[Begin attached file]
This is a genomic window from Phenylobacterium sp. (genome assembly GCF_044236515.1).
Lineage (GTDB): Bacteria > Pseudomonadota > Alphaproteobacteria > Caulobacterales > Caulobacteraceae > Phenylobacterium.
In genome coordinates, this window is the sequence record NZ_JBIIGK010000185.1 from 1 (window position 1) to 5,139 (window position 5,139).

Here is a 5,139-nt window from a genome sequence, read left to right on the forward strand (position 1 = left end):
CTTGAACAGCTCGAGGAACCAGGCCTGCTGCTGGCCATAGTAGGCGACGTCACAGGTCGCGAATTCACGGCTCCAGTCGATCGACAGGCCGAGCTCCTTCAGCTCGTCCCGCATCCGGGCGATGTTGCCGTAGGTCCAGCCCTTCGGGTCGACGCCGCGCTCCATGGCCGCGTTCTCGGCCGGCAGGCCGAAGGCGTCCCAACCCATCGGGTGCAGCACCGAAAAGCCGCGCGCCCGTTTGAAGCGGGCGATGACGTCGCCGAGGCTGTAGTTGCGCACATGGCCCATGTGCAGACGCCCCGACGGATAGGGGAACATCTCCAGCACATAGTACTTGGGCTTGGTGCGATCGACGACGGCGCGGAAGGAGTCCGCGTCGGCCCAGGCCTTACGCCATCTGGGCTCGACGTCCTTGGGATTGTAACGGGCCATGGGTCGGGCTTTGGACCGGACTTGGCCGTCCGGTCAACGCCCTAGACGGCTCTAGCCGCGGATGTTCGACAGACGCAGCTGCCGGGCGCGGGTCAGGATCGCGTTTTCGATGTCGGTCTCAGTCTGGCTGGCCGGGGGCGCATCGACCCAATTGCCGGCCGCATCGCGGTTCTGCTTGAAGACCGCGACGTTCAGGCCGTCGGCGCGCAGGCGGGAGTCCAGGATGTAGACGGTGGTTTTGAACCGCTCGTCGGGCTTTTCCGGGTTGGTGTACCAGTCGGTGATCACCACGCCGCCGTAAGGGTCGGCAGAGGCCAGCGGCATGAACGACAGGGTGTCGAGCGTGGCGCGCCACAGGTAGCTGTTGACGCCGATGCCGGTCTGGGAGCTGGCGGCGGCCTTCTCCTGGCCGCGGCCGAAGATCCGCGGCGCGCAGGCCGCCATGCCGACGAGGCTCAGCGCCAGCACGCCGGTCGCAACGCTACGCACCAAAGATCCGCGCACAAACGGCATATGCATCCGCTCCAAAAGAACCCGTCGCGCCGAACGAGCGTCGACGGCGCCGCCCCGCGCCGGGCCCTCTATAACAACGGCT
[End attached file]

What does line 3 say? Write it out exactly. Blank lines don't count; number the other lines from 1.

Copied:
In genome coordinates, this window is the sequence record NZ_JBIIGK010000185.1 from 1 (window position 1) to 5,139 (window position 5,139).